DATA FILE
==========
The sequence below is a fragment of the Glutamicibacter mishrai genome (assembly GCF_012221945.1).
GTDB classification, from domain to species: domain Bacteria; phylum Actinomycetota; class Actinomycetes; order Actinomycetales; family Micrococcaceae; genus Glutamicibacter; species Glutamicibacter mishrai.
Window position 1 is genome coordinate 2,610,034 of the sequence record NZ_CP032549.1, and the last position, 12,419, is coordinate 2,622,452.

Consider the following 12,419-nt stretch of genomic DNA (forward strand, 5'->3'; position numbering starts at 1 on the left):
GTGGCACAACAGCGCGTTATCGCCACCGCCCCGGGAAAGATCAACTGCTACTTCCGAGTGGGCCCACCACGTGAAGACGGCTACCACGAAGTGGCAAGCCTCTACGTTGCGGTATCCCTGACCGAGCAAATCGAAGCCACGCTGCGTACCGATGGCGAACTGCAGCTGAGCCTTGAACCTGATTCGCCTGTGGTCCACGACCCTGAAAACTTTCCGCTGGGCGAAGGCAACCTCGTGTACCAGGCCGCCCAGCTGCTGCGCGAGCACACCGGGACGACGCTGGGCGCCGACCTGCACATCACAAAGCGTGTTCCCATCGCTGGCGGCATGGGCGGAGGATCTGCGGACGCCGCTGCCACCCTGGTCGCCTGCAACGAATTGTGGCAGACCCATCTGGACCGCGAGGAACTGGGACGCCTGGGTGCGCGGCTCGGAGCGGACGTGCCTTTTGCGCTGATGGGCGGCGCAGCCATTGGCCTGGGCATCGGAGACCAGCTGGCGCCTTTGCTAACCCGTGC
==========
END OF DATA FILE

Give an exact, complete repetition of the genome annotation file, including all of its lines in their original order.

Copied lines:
The sequence below is a fragment of the Glutamicibacter mishrai genome (assembly GCF_012221945.1).
GTDB classification, from domain to species: domain Bacteria; phylum Actinomycetota; class Actinomycetes; order Actinomycetales; family Micrococcaceae; genus Glutamicibacter; species Glutamicibacter mishrai.
Window position 1 is genome coordinate 2,610,034 of the sequence record NZ_CP032549.1, and the last position, 12,419, is coordinate 2,622,452.

Consider the following 12,419-nt stretch of genomic DNA (forward strand, 5'->3'; position numbering starts at 1 on the left):
GTGGCACAACAGCGCGTTATCGCCACCGCCCCGGGAAAGATCAACTGCTACTTCCGAGTGGGCCCACCACGTGAAGACGGCTACCACGAAGTGGCAAGCCTCTACGTTGCGGTATCCCTGACCGAGCAAATCGAAGCCACGCTGCGTACCGATGGCGAACTGCAGCTGAGCCTTGAACCTGATTCGCCTGTGGTCCACGACCCTGAAAACTTTCCGCTGGGCGAAGGCAACCTCGTGTACCAGGCCGCCCAGCTGCTGCGCGAGCACACCGGGACGACGCTGGGCGCCGACCTGCACATCACAAAGCGTGTTCCCATCGCTGGCGGCATGGGCGGAGGATCTGCGGACGCCGCTGCCACCCTGGTCGCCTGCAACGAATTGTGGCAGACCCATCTGGACCGCGAGGAACTGGGACGCCTGGGTGCGCGGCTCGGAGCGGACGTGCCTTTTGCGCTGATGGGCGGCGCAGCCATTGGCCTGGGCATCGGAGACCAGCTGGCGCCTTTGCTAACCCGTGC